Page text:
Scheduling Jobs with Systemd

In a previous post, I discussed some of the different options available to you on most POSIX system to automate the running of jobs on schedule. Here is a brief recipe on how to actually use the modern/trendy and actually functionally beneficial “systemd” to do this as a normal (non-root).

In addition to the job file or script itself, you will need to create two files: a timer file and a service file (also referred to as timer unit and service unit).

  1. Let us start with creating the job file. In practice, this might be your backup, cleanup, indexing, etc. script Here, it is going to be a little less useful, but perhaps much more iconic. Create, “~/.local/bin/”:

    # /bin/sh
    echo "Hello, world: $(date)" >> "$HOME/scheduledjob.txt"
  2. Now, create the service unit which will call the above script, in “~/.config/systemd/user/hello-world.timer”:

    Description=A job to greet the world

    Important things to note:

    • The part to the executable must be absolute, with no variables!
    • “user” in the file path “~/.config/systemd/user/…” path above is literally “user”, not your user name.
  3. Create the timer unit which will actually schedule the service unit above in “~/.config/systemd/user/hello-world.timer”:

    Description=Schedule a greeting every 1 minute
    RefuseManualStart=no        # Allow manual starts
    RefuseManualStop=no         # Allow manual stops
    # Execute job if it missed a run due to machine being off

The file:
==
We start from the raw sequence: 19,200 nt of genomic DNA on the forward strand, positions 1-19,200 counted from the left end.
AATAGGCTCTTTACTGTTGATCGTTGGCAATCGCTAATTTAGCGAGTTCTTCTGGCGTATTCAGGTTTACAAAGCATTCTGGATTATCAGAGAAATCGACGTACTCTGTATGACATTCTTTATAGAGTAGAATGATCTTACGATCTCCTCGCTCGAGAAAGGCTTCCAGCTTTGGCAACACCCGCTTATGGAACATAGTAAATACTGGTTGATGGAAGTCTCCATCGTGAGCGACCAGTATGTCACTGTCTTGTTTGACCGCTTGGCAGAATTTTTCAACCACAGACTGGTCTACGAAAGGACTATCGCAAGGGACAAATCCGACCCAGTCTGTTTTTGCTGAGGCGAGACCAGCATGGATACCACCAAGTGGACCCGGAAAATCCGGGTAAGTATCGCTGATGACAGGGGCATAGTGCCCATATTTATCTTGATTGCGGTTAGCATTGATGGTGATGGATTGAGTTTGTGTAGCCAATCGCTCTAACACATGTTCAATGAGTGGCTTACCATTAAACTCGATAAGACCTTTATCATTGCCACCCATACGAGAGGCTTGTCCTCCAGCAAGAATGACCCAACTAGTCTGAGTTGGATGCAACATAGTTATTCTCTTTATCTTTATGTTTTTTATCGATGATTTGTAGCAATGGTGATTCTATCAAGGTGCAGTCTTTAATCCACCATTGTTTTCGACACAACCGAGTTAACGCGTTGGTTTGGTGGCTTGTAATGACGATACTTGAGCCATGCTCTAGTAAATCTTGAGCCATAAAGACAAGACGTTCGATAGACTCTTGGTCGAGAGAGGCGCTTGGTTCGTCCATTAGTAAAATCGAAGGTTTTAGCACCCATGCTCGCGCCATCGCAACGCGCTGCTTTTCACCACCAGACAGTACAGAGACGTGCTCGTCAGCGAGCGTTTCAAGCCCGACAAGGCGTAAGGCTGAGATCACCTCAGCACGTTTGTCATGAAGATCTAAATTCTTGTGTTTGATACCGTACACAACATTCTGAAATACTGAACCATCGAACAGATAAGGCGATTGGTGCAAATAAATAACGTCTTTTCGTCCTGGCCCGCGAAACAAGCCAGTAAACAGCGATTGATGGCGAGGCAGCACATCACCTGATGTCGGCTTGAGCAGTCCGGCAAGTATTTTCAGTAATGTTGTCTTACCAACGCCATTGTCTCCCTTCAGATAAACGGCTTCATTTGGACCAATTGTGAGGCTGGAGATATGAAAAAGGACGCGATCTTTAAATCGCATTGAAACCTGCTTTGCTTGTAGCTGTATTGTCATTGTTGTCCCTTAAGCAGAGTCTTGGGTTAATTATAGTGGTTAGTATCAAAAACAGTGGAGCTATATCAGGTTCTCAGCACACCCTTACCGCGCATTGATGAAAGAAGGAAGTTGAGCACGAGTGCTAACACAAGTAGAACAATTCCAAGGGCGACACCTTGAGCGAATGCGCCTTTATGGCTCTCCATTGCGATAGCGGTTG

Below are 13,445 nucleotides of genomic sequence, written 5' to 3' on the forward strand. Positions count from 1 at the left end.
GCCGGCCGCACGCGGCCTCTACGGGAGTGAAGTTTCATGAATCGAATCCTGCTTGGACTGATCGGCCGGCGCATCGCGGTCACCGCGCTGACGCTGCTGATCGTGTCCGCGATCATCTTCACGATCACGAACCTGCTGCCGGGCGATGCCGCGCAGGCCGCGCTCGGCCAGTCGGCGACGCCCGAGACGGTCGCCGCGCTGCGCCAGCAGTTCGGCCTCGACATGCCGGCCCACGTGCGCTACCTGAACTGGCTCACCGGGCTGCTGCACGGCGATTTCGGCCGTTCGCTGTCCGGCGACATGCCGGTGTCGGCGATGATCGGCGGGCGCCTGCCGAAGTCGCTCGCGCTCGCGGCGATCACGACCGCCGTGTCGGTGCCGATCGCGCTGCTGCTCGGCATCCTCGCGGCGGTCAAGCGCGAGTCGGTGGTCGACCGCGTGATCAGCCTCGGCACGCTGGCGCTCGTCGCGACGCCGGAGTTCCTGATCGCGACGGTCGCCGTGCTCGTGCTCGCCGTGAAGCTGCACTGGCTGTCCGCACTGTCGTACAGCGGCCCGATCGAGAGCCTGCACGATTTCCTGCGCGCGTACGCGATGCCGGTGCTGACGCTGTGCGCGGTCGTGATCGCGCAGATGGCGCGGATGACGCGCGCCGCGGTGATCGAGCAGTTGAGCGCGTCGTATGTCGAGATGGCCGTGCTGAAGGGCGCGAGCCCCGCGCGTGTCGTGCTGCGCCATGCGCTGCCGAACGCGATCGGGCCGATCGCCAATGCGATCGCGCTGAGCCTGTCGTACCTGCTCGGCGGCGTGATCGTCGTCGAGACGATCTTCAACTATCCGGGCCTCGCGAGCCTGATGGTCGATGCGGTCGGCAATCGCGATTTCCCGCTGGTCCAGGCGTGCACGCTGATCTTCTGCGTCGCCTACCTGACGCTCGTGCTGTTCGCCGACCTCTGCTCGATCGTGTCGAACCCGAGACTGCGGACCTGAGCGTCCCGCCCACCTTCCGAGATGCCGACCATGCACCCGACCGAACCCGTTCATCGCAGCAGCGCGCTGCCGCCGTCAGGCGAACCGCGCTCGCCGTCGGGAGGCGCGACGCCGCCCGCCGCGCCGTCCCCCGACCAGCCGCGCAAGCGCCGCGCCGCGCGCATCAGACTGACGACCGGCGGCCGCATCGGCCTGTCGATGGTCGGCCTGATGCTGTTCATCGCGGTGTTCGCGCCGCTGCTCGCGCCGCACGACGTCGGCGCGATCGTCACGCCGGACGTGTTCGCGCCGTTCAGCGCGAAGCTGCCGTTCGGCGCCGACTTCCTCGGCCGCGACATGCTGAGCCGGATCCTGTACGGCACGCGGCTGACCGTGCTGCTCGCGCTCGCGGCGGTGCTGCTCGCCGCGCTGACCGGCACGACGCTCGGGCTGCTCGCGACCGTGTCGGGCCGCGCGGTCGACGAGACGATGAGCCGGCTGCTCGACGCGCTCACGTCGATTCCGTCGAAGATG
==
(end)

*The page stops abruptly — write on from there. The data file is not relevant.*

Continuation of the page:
# Run 120 seconds after boot for the first time
    # Run every 1 minute thereafter
    # File describing job to execute

    While this example uses “OnUnitActiveSec” to specify the schedule, “OnCalendar” offers you incredible control and flexibility in expressing the timing if you need it. For example:

    # run on the minute of every minute every hour of every day
    OnCalender=*-*-* *:*:00
    # run on the hour of every hour of every day
    OnCalender=*-*-* *:00:00
    # run every day
    OnCalender=*-*-* 00:00:00
    # run 11:12:13 of the first or fifth day of any month of the year 2012, but only if that day is a Thursday or Friday
    OnCalender=Thu,Fri 2012-*-1,5 11:12:13

    See here for more information.

  4. All our components are in place, but before we actually schedule the service, we want to make sure it works.

    First, we have to enable to service:

    $ systemctl --user enable hello-world.service

    which should result in something like:

    Created symlink /home/you/.config/systemd/user/ → /home/you/.config/systemd/user/hello-world.service.

    Then, we do a test run of the job:

    $ systemctl --user start hello-world.service

    And check to make sure all is as wanted/expected. If not, then debug the script and repeat, remembering to enable the service again if the problem was in the service file (as opposed to the script that the service file invokes).

    Otherwise …

  5. Actually schedule it!

        $ systemctl --user enable hello-world.timer
    $ systemctl --user start hello-world.timer
  6. Check/monitor the service:

    $ systemctl --user status hello-world
    $ systemctl --user list-unit-files
  7. View the logs:

    $ journalctl --user --unit hello-world.service
    $ journalctl --user --unit hello-world.timer

    Or, to see only log messages for the current boot:

    $ journalctl --user --unit hello-world.service --boot
    $ journalctl --user --unit hello-world.timer --boot
  8. If we want to manually run the backup:

    $ systemctl --user start hello-world.service
  9. Or manually stop it:

    $ systemctl --user stop hello-world.service
  10. Permanently stopping/disabling the timer and service:

    $ systemctl --user stop hello-world.timer
    $ systemctl --user disable hello-world.timer
    $ systemctl --user stop hello-world.service
    $ systemctl --user disable hello-world.service
    $ systemctl --user daemon-reload
    $ systemctl --user reset-failed
  11. You can see a practical example of this system in action driving a cloud-based backup system here.

  12. References: